Red Filter Sounds loves covering up and coming artists, allowing them a chance to be heard and be found. But there comes a time when we have to highlight established performers who simply put, make amazing music. Consequently a regular feature here will be RFS Profiles, a chance for us to remind the world of musical excellence by someone you may or may not already know.
There’s something intangibly appropriate about Ben Frost leaving Australia for Iceland. Maybe it’s because his name is Frost. Perhaps it’s because Iceland has produced some of the most unique recent musicians , such as Sigur Rós or Björk. Simply stated, it’s easy to imagine Iceland’s cold beauty as the backdrop to each of Frost’s songs. Frost himself has told the Reykjavík Grapevine that his emigration, as much as anything, a fascination with the culture of northern Europe combined with the opportunity to work with a future collaborator, Valgeir Sigurðsson. That, and the fact that Melbourne was “too f*****g hot.”
Frost is the epitome of the modern experimental musician. His work is constantly evolving and reflective of a person who frequently finds himself intrigued by something new. Consequently, he is the rare listen where you might see classical minimalism juxtaposed against metal and punk music.
Born in 1980 in Melbourne, Australia, Frost first made himself known by self-debuting his first EP, Music for Sad Children. After working with the School of Emotional Engineering, a steady rise lead him to join the record label and collective Bedroom Community in Iceland.
Over the course of his career, Frost has released three major LPs, in addition to other collaborative efforts. The first was the well received Theory of Machines. It was delicately arranged and featured a variety of guitar textures, vintage rhythms and a heavy, ethereal intensity. The title track that leads the album off ended up setting the standard for compositions.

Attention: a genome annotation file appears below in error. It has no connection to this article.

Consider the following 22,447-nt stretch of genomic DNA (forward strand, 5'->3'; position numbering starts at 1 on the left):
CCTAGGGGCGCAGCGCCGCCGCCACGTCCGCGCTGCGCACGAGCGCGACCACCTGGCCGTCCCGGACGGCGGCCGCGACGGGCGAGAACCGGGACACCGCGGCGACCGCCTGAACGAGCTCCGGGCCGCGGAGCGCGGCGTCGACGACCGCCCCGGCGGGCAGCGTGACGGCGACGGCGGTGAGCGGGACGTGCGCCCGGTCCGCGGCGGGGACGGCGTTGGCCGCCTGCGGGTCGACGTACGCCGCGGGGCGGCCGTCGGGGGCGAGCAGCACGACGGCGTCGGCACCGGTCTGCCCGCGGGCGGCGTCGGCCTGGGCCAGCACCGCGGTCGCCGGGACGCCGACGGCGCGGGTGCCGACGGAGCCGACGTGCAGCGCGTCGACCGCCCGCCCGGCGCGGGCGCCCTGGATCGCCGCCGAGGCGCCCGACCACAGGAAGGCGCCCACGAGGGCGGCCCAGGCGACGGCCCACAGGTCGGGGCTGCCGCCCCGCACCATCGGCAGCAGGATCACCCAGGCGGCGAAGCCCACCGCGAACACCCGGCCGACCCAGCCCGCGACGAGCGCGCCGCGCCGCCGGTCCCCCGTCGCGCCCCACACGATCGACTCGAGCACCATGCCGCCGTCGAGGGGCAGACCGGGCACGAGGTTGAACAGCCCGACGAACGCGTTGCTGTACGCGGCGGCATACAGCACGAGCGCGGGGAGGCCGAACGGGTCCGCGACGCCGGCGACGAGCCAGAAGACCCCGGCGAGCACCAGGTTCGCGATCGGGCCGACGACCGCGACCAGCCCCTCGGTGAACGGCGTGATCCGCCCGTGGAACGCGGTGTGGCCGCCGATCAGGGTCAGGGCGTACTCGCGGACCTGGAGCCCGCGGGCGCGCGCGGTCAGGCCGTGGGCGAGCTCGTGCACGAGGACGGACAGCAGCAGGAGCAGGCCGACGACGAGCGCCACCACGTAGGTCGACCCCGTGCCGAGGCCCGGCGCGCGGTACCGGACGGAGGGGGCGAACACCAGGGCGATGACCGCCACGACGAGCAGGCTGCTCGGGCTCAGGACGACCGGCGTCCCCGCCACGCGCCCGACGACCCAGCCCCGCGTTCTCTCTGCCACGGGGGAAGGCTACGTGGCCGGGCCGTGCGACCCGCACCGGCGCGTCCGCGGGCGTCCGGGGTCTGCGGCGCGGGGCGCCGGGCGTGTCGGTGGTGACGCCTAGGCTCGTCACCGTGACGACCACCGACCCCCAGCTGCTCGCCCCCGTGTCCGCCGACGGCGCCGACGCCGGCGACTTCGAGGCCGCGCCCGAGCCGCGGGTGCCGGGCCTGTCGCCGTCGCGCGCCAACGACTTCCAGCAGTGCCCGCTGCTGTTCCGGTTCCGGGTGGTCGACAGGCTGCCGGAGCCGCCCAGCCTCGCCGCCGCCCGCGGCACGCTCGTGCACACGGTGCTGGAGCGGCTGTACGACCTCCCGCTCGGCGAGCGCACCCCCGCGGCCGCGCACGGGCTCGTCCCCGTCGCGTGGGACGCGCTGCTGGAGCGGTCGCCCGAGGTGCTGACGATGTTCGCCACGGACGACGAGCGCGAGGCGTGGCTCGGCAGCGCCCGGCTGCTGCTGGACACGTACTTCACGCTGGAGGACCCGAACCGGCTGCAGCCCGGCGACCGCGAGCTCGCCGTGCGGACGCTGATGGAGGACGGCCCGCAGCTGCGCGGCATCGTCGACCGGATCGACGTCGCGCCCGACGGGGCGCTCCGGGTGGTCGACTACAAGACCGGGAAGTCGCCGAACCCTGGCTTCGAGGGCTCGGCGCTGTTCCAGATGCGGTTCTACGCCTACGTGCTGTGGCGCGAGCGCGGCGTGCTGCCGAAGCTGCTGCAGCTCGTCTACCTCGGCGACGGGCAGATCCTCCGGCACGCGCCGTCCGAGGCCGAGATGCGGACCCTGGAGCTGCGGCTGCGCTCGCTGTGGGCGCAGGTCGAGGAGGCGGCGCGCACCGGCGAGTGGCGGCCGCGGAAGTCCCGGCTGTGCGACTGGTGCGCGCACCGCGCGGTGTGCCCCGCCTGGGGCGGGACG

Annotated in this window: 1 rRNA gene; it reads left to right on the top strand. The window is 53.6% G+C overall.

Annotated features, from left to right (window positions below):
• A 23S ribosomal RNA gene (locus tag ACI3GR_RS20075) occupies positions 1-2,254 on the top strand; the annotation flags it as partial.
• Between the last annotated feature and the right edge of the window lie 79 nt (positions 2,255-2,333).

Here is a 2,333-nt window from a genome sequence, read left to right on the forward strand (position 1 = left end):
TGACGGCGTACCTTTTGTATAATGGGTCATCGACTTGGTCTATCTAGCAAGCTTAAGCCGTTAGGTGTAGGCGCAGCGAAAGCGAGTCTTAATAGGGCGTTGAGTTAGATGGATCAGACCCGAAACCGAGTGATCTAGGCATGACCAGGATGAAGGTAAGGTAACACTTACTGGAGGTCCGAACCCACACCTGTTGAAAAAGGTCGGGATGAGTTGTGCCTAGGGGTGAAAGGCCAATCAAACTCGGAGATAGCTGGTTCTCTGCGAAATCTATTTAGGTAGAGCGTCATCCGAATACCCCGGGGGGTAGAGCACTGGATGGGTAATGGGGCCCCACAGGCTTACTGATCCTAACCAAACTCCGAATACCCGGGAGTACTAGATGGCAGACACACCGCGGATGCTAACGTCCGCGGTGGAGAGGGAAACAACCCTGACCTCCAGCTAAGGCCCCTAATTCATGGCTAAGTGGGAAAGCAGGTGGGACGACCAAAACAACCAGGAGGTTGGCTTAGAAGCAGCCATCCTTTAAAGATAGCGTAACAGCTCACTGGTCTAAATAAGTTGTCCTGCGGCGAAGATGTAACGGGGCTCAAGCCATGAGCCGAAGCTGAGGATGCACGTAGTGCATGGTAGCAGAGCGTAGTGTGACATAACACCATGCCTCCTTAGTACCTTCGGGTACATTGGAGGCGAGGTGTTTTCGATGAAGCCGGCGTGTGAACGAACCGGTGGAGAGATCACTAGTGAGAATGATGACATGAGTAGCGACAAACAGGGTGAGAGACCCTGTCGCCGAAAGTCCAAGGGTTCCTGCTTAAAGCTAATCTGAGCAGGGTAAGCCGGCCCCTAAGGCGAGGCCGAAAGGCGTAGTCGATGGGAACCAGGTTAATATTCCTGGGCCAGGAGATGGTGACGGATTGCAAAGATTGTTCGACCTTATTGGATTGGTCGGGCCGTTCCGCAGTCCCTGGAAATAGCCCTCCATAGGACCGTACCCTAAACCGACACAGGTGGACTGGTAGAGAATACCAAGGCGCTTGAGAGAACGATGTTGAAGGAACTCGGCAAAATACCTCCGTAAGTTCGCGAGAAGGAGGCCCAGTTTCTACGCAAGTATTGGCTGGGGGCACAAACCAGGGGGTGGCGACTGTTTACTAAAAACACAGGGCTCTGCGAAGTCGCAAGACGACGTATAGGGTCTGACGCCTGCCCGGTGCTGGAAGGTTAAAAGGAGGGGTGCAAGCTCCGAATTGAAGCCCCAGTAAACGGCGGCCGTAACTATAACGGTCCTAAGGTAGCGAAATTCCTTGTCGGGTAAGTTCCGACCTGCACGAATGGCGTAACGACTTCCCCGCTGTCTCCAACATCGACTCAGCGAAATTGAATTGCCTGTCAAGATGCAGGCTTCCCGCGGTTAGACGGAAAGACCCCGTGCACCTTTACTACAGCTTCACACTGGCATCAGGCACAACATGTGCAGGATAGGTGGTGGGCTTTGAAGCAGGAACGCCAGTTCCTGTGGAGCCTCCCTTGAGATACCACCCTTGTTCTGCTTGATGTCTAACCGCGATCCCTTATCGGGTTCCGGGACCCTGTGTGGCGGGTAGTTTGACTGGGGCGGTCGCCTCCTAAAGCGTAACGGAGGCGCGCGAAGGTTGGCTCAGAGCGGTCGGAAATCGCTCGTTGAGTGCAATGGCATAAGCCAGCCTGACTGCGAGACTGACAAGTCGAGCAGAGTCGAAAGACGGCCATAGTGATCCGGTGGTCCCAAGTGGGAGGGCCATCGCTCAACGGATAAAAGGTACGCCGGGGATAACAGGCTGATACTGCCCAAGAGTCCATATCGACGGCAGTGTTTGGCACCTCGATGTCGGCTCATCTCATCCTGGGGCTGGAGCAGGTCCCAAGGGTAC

Two years later, Frost increased the level of intensity with By The Throat. The aptly titled album has some teeth to it, along with a level of eerie-ness that will make you shift uncomfortably in your seat. It’s as if Jack Nicholson’s Shining character joined Leonardo DiCaprio in the Revenant, to serve as the latter film’s surprise antagonist. It’s a brilliant bit of instrumental, textural doom that is well groomed by Frost’s further fascination with sound art and design.
After the success of By the Throat, Frost explored the world he created and decided to expand upon it. He was mentored for a year by synth great Brian Eno and collaborated with Daniel Bjarnason to create Solaris, a pseudo-soundtrack to vintage sci-fi reel of the same name by Andrei Tarkovsky. This led to soundtracks for In Her Skin and Sleeping Beauty, both brooding psychological dramas, in 2011. By the time 2012 had rolled around, Frost was on his way to the Democratic Republic of Congo to document its blood feud as part of an art/sound installation with Richard Mosse. It was exhibited at the Vienna Biennale in 2013.
The time off between LPs shifted Frost’s sound. By the time he returned to the studio, this time for Aurora, he was focused on African percussion and the hand of Eno’s synthesizers. Aurora is more streamlined, percussive and electronic than Frost’s previous works, but just as heavy a listen. Musical meta-presence AllMusic considers it his finest work to date.
A U R O R A aims directly, through its monolithic construction, at blinding luminescent alchemy; not with benign heavenly beauty but through decimating magnetic force.
This is no pristine vision of digital music, it is a filthy, uncivilized offering of interrupted future time where emergency flares illuminate ruined nightclubs and the faith of the dancefloor rests in a diesel-powered generator spewing forth its own extinction, eating rancid fuel so loudly it threatens to overrun the very music it is powering.
If you want the chance to catch Frost live this year, you only have a couple of options in the US, currently. Both occur in the middle of May, where he will appear in Chicago and then hop over to Durham, Illinois for MoogFest.